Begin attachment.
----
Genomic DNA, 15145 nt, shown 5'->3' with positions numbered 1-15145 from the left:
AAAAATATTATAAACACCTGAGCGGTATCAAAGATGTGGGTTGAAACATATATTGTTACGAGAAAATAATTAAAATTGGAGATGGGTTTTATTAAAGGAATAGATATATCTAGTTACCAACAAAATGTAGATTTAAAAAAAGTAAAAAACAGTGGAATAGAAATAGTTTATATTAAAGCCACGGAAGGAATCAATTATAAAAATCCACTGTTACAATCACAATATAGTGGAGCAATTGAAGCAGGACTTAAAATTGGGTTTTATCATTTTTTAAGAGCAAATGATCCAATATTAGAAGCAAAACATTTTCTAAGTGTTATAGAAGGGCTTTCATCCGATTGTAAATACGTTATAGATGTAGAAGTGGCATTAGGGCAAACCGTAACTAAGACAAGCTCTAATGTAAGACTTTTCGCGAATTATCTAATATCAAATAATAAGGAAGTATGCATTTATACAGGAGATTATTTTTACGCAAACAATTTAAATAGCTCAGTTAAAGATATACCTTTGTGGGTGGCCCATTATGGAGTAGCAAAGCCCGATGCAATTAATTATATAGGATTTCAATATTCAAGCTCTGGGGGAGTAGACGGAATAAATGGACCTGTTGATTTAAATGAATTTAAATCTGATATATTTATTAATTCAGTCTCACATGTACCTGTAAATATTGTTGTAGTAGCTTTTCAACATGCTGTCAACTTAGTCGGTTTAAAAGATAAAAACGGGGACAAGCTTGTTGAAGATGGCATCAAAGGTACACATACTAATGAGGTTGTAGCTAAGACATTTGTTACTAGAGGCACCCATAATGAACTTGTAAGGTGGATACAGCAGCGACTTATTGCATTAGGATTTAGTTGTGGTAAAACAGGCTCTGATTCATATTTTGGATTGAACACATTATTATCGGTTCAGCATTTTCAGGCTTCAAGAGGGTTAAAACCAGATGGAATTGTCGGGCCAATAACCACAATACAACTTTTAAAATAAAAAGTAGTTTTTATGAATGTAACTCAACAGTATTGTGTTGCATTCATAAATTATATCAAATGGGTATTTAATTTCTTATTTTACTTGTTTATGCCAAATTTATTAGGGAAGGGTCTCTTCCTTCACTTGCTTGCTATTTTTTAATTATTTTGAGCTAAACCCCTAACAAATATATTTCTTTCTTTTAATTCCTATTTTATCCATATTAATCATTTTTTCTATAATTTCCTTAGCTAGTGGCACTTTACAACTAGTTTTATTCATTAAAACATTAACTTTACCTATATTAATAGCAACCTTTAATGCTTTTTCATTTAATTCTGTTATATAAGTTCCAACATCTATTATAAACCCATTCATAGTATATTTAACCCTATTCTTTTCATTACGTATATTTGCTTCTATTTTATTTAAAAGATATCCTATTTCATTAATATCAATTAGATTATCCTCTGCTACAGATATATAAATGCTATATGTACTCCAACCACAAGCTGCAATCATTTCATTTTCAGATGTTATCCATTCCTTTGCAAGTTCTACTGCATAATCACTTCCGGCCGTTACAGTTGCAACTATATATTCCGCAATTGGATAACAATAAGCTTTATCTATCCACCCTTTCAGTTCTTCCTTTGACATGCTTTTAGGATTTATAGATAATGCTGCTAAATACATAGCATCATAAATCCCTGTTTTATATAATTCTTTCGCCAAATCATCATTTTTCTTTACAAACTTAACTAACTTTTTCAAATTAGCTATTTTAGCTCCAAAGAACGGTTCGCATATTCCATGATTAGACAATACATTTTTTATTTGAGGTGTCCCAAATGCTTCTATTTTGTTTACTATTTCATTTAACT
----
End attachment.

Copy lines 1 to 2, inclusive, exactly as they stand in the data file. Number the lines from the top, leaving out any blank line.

Genomic DNA, 15145 nt, shown 5'->3' with positions numbered 1-15145 from the left:
AAAAATATTATAAACACCTGAGCGGTATCAAAGATGTGGGTTGAAACATATATTGTTACGAGAAAATAATTAAAATTGGAGATGGGTTTTATTAAAGGAATAGATATATCTAGTTACCAACAAAATGTAGATTTAAAAAAAGTAAAAAACAGTGGAATAGAAATAGTTTATATTAAAGCCACGGAAGGAATCAATTATAAAAATCCACTGTTACAATCACAATATAGTGGAGCAATTGAAGCAGGACTTAAAATTGGGTTTTATCATTTTTTAAGAGCAAATGATCCAATATTAGAAGCAAAACATTTTCTAAGTGTTATAGAAGGGCTTTCATCCGATTGTAAATACGTTATAGATGTAGAAGTGGCATTAGGGCAAACCGTAACTAAGACAAGCTCTAATGTAAGACTTTTCGCGAATTATCTAATATCAAATAATAAGGAAGTATGCATTTATACAGGAGATTATTTTTACGCAAACAATTTAAATAGCTCAGTTAAAGATATACCTTTGTGGGTGGCCCATTATGGAGTAGCAAAGCCCGATGCAATTAATTATATAGGATTTCAATATTCAAGCTCTGGGGGAGTAGACGGAATAAATGGACCTGTTGATTTAAATGAATTTAAATCTGATATATTTATTAATTCAGTCTCACATGTACCTGTAAATATTGTTGTAGTAGCTTTTCAACATGCTGTCAACTTAGTCGGTTTAAAAGATAAAAACGGGGACAAGCTTGTTGAAGATGGCATCAAAGGTACACATACTAATGAGGTTGTAGCTAAGACATTTGTTACTAGAGGCACCCATAATGAACTTGTAAGGTGGATACAGCAGCGACTTATTGCATTAGGATTTAGTTGTGGTAAAACAGGCTCTGATTCATATTTTGGATTGAACACATTATTATCGGTTCAGCATTTTCAGGCTTCAAGAGGGTTAAAACCAGATGGAATTGTCGGGCCAATAACCACAATACAACTTTTAAAATAAAAAGTAGTTTTTATGAATGTAACTCAACAGTATTGTGTTGCATTCATAAATTATATCAAATGGGTATTTAATTTCTTATTTTACTTGTTTATGCCAAATTTATTAGGGAAGGGTCTCTTCCTTCACTTGCTTGCTATTTTTTAATTATTTTGAGCTAAACCCCTAACAAATATATTTCTTTCTTTTAATTCCTATTTTATCCATATTAATCATTTTTTCTATAATTTCCTTAGCTAGTGGCACTTTACAACTAGTTTTATTCATTAAAACATTAACTTTACCTATATTAATAGCAACCTTTAATGCTTTTTCATTTAATTCTGTTATATAAGTTCCAACATCTATTATAAACCCATTCATAGTATATTTAACCCTATTCTTTTCATTACGTATATTTGCTTCTATTTTATTTAAAAGATATCCTATTTCATTAATATCAATTAGATTATCCTCTGCTACAGATATATAAATGCTATATGTACTCCAACCACAAGCTGCAATCATTTCATTTTCAGATGTTATCCATTCCTTTGCAAGTTCTACTGCATAATCACTTCCGGCCGTTACAGTTGCAACTATATATTCCGCAATTGGATAACAATAAGCTTTATCTATCCACCCTTTCAGTTCTTCCTTTGACATGCTTTTAGGATTTATAGATAATGCTGCTAAATACATAGCATCATAAATCCCTGTTTTATATAATTCTTTCGCCAAATCATCATTTTTCTTTACAAACTTAACTAACTTTTTCAAATTAGCTATTTTAGCTCCAAAGAACGGTTCGCATATTCCATGATTAGACAATACATTTTTTATTTGAGGTGTCCCAAATGCTTCTATTTTGTTTACTATTTCATTTAACT